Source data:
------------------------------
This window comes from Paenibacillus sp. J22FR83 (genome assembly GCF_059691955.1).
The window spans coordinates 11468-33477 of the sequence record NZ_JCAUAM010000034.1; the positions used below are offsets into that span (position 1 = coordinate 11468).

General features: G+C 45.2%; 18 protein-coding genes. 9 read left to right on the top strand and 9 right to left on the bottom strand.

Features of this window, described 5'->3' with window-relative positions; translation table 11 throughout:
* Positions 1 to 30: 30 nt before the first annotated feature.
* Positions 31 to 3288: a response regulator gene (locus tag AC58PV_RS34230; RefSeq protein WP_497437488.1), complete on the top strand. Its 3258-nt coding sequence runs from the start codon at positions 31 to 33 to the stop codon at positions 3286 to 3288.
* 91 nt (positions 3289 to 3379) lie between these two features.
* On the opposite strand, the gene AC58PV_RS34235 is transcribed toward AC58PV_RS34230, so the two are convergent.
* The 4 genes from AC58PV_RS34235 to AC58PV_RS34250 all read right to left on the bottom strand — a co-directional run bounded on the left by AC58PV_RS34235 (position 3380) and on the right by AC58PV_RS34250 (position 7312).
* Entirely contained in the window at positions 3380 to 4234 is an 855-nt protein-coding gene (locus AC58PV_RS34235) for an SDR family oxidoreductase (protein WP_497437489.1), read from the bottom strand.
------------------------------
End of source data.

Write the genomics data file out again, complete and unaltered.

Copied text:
This window comes from Paenibacillus sp. J22FR83 (genome assembly GCF_059691955.1).
The window spans coordinates 11468-33477 of the sequence record NZ_JCAUAM010000034.1; the positions used below are offsets into that span (position 1 = coordinate 11468).

General features: G+C 45.2%; 18 protein-coding genes. 9 read left to right on the top strand and 9 right to left on the bottom strand.

Features of this window, described 5'->3' with window-relative positions; translation table 11 throughout:
* Positions 1 to 30: 30 nt before the first annotated feature.
* Positions 31 to 3288: a response regulator gene (locus tag AC58PV_RS34230; RefSeq protein WP_497437488.1), complete on the top strand. Its 3258-nt coding sequence runs from the start codon at positions 31 to 33 to the stop codon at positions 3286 to 3288.
* 91 nt (positions 3289 to 3379) lie between these two features.
* On the opposite strand, the gene AC58PV_RS34235 is transcribed toward AC58PV_RS34230, so the two are convergent.
* The 4 genes from AC58PV_RS34235 to AC58PV_RS34250 all read right to left on the bottom strand — a co-directional run bounded on the left by AC58PV_RS34235 (position 3380) and on the right by AC58PV_RS34250 (position 7312).
* Entirely contained in the window at positions 3380 to 4234 is an 855-nt protein-coding gene (locus AC58PV_RS34235) for an SDR family oxidoreductase (protein WP_497437489.1), read from the bottom strand.